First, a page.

Claiming a U.S. wireless industry first, Verizon, Ericsson, and Qualcomm Technologies, Inc., a subsidiary of Qualcomm Incorporated, on Aug. 2 announced that the companies jointly reached an astounding 953 Mbps (just under 1 gigabyte per second) in a joint commercial network deployment in Boca Raton, Florida. While lab tests have shown comparable speeds in recent months, this is the fastest announced speed achieved in a real-world, dynamic network environment leveraging Licensed Assisted Access (LAA) technologym, say the companies.
To reach gigabit class speeds, for the demo Verizon used a combination of licensed and unlicensed spectrum for the first time. This four carrier aggregation uses LAA (License Assisted Access) to combine Verizon's spectrum holdings with unlicensed spectrum, which takes advantage of spectrum where home and commercial Wi-Fi technologies exist. In addition to four channel carrier aggregation, other technological advancements include: 4x4 MIMO (multiple in, multiple out) which uses multiple antennae at the cell tower and on consumers' devices to optimize data speeds; 256 QAM which enables customer devices and the network to exchange information in large amounts, delivering more bits of data in each transmission, significantly enhancing data speeds.
According to a press release, "the demonstration used all commercially available Verizon network components including a cell site, hardware, software, and backhaul. Riding on the backbone of Verizon's most reliable network infrastructure, Ericsson provided the most advanced remote radio head in the industry. The micro Radio 2205 for LAA, designed for unlicensed spectrum use, provides small dimensions, flexible mounting and superior performance, and is a component of the Ericsson Radio System, an end-to-end modular radio network portfolio of hardware and software designed to fit all site types and traffic scenarios as networks grow in scale and complexity on the road to 5G. Qualcomm Technologies provided a Qualcomm Snapdragon 835 mobile platform test device, with Gigabit LTE capability thanks to the integrated Snapdragon X16 LTE modem."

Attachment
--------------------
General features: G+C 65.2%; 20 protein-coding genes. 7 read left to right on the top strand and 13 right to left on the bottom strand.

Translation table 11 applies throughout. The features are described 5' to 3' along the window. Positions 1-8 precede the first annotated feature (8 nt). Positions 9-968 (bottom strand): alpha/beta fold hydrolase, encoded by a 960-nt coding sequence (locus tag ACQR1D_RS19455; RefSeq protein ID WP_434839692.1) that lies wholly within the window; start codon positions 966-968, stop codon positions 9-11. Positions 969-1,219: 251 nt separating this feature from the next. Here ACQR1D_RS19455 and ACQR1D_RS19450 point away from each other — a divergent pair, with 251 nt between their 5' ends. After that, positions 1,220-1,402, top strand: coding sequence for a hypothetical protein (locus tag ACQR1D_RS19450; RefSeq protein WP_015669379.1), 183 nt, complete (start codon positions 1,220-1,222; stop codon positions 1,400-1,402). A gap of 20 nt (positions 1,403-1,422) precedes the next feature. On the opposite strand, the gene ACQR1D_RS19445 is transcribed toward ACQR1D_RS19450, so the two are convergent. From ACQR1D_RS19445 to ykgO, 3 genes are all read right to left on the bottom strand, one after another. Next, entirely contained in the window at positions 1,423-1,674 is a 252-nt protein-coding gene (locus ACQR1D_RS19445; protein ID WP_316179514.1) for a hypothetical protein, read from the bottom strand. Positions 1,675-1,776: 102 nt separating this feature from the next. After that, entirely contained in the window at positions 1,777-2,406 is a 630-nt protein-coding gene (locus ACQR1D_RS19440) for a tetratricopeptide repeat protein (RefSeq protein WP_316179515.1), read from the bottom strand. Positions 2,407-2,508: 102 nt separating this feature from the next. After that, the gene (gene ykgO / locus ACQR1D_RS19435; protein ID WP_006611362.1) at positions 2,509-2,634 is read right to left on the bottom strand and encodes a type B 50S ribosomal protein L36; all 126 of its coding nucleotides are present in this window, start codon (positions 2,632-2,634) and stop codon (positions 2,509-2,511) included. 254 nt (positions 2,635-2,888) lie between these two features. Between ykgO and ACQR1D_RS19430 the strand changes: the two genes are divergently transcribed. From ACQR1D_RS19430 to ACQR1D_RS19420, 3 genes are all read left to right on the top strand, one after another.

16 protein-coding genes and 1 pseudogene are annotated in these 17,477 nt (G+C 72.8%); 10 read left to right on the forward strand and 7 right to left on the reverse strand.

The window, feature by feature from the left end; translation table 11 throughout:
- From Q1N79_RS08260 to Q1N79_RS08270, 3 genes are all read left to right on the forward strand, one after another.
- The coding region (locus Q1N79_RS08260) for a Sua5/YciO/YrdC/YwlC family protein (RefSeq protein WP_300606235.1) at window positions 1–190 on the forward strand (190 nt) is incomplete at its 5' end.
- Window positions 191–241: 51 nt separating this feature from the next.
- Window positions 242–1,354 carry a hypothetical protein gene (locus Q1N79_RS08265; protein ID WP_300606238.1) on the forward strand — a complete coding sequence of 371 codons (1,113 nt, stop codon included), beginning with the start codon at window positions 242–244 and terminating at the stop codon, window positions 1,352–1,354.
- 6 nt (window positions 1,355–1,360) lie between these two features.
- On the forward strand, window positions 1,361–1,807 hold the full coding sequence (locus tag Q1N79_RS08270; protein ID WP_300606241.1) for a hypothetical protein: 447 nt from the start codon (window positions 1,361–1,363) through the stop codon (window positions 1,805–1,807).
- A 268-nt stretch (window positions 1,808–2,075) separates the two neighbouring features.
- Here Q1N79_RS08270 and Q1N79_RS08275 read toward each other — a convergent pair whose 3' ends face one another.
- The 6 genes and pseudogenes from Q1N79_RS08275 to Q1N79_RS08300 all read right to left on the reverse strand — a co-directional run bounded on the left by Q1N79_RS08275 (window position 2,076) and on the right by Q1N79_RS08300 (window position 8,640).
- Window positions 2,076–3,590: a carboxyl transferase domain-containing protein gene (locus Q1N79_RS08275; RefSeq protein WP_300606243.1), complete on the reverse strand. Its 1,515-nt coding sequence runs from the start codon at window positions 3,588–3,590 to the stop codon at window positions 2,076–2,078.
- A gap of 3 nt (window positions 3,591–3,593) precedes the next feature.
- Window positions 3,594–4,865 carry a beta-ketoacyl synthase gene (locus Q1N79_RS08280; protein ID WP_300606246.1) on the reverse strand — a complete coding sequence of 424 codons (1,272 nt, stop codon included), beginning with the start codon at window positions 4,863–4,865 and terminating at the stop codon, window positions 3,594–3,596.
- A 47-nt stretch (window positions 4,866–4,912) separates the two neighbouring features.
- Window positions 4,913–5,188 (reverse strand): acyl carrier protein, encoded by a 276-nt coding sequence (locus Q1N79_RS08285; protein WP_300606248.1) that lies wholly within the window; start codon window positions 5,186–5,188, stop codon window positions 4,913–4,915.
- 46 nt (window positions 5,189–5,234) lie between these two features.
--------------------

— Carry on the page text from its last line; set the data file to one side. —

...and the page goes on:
"These technologies produce record speeds for wireless technology and we are proud to be leading the way to commercialization with such strong partnerships," said Joakim Sorelius, Head of Product Area Network Systems at Ericsson.
"It is exciting to see Gigabit LTE momentum globally and in the U.S., especially as we move closer to a 5G world. With leading operators and infrastructure vendors like Verizon and Ericsson, we will continue to develop and deploy innovative technologies to power future networks and devices," added Mike Finley, SVP & President, Qualcomm North America.
Verizon notes that it was the first national wireless provider to introduce 4G LTE speeds in 2010, spurring an ecosystem of video viewing and data sharing at a pace not realized before. Since that time, Verizon and its partners have continued to evolve the 4G LTE network, enabling it to carry more robust applications and solutions for consumers, enterprise customers and government agencies.
"Today's milestone is a great example of our approach to new technology - we deploy the latest capabilities reliably and in real-world environments, not just in a lab," said Nicola Palmer, Chief Wireless Network Officer for Verizon. "By continuing to deploy the latest technologies on our 4G LTE Advanced network, we pave the way for better and faster performance for the things our customers do now, and provide the groundwork for our future advancements."
As further noted by Verizon, "a combination of the latest 4G LTE wireless technologies is required to reach these industry-leading speeds. Carrier aggregation, a key technological advancement, bands multiple spectrum channels together to allow data to flow more efficiently resulting in dramatically faster peak speeds. Verizon led the industry last summer when it launched LTE Advanced with two channel carrier aggregation nationally and has completed deployment of three channel carrier aggregation using its licensed spectrum."